“A growing number of public and private practices and systems are using evidence-based strategies to detect, connect and control high blood pressure,” said Janet S. Wright, M.D., F.A.C.C., executive director of Million Hearts. “This challenge is a way to find and celebrate these high performers and help others replicate their success. By excelling in hypertension control, Champions are helping prevent events and improving heart health across the country.”


    To enter the challenge, applicants must provide information about their practice, share verifiable high blood pressure control data, and describe how use of health information technology contributed to their success. Examples could include electronic health records, incentives for providers and patients, team-based care, and community involvement. The deadline to submit a nomination is before midnight on Oct. 31, 2015.

    For more information about the Hypertension Challenge, previous winners or to access resources, visit


    About Million Hearts Million Hearts is a national initiative to prevent 1 million heart attacks and strokes by 2017.  Million Hearts brings together communities, health systems, nonprofit organizations, federal agencies, and private-sector partners from across the country to fight heart disease and stroke.


    Learn More>>




    U.S. Department of Health and Human Services


    CDC works 24/7 protecting America’s health, safety and security. Whether diseases start at home or abroad, are curable or preventable, chronic or acute, stem from human error or deliberate attack, CDC is committed to respond to America’s most pressing health challenges.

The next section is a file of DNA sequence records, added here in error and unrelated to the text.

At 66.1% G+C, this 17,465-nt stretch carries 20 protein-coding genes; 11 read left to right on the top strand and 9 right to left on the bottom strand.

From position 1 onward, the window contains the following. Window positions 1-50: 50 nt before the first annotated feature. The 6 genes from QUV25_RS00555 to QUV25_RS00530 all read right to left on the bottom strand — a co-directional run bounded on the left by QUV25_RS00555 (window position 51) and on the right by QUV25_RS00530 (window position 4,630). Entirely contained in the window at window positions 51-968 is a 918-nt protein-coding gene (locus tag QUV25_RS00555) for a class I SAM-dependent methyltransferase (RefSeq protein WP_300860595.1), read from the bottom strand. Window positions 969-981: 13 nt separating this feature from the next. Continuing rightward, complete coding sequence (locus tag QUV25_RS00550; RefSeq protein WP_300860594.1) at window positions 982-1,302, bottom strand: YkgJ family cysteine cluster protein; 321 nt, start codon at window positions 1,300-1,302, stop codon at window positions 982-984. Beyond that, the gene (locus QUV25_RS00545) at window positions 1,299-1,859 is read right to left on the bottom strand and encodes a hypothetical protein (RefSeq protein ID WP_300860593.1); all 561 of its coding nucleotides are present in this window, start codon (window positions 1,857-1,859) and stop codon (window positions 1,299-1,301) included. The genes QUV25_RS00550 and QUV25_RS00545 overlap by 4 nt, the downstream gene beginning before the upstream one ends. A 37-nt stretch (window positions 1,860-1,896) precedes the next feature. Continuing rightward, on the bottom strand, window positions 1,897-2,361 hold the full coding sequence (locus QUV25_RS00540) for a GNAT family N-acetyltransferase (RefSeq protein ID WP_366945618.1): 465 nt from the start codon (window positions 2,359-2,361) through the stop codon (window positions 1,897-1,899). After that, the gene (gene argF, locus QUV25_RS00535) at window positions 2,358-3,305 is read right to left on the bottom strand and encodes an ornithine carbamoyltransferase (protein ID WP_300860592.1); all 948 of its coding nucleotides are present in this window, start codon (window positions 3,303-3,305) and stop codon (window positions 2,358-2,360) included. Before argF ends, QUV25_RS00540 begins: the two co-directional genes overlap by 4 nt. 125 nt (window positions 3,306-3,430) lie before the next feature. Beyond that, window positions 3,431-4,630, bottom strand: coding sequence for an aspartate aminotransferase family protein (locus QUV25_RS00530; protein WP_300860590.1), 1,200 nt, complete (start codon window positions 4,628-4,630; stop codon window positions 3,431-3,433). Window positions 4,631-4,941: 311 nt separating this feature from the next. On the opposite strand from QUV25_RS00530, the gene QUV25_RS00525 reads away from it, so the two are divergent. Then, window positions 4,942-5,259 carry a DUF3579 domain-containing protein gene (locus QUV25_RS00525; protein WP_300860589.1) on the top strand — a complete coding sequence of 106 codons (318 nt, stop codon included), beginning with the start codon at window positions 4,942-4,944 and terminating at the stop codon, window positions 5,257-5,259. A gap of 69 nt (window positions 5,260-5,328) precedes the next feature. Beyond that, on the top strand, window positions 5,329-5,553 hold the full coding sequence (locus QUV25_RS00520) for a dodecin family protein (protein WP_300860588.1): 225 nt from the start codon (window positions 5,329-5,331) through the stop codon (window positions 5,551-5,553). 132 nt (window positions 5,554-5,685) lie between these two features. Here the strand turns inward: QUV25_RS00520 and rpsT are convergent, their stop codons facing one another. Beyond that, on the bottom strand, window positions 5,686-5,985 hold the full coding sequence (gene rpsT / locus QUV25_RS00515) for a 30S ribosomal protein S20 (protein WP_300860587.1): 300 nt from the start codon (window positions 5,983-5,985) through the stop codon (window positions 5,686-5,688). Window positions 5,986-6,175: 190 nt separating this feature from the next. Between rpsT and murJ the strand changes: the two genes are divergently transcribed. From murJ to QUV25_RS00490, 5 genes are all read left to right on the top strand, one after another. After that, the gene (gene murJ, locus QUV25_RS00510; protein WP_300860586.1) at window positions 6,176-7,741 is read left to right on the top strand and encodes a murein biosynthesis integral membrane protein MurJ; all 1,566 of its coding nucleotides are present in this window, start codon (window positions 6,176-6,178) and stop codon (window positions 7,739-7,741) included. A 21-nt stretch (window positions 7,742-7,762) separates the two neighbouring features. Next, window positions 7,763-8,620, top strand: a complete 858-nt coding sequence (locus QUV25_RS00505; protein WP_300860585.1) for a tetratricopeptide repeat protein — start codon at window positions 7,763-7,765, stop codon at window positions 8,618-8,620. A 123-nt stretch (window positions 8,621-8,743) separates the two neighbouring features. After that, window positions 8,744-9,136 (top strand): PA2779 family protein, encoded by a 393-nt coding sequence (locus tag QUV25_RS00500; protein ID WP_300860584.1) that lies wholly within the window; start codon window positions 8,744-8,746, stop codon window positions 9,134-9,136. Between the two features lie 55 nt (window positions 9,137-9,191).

• Are you getting the vaccines you need?

    VaccineWe've discussed the importance of vaccination... mostly in relation to Child Safety, but what about you, our Adult Reader?

    According to the CDC, too few adults are getting the vaccines they need to protect against serious, and sometimes deadly, diseases.

    All adults need:

    • Influenza (flu) vaccine every year
    • Td or Tdap vaccine: Every adult should get the Tdap vaccine once if they did not receive it as an adolescent to protect against pertussis (whooping cough), and then a Td (tetanus, diphtheria) booster shot every 10 years. In addition, women should get the Tdap vaccine each time they are pregnant, preferably at 27 through 36 weeks.

    Other vaccines you may need as an adult are determined by factors such as:

    • age
    • lifestyle
    • health conditions
    • job
    • international travel
    • any previous vaccines you have received

    Learn more about what other vaccines may be recommended for you and talk to your healthcare professional about which vaccines are right for you.

Items 1 to 10 of 95 total

  1. 1
  2. 2
  3. 3
  4. 4
  5. 5
  6. ...
  7. 10

Back to top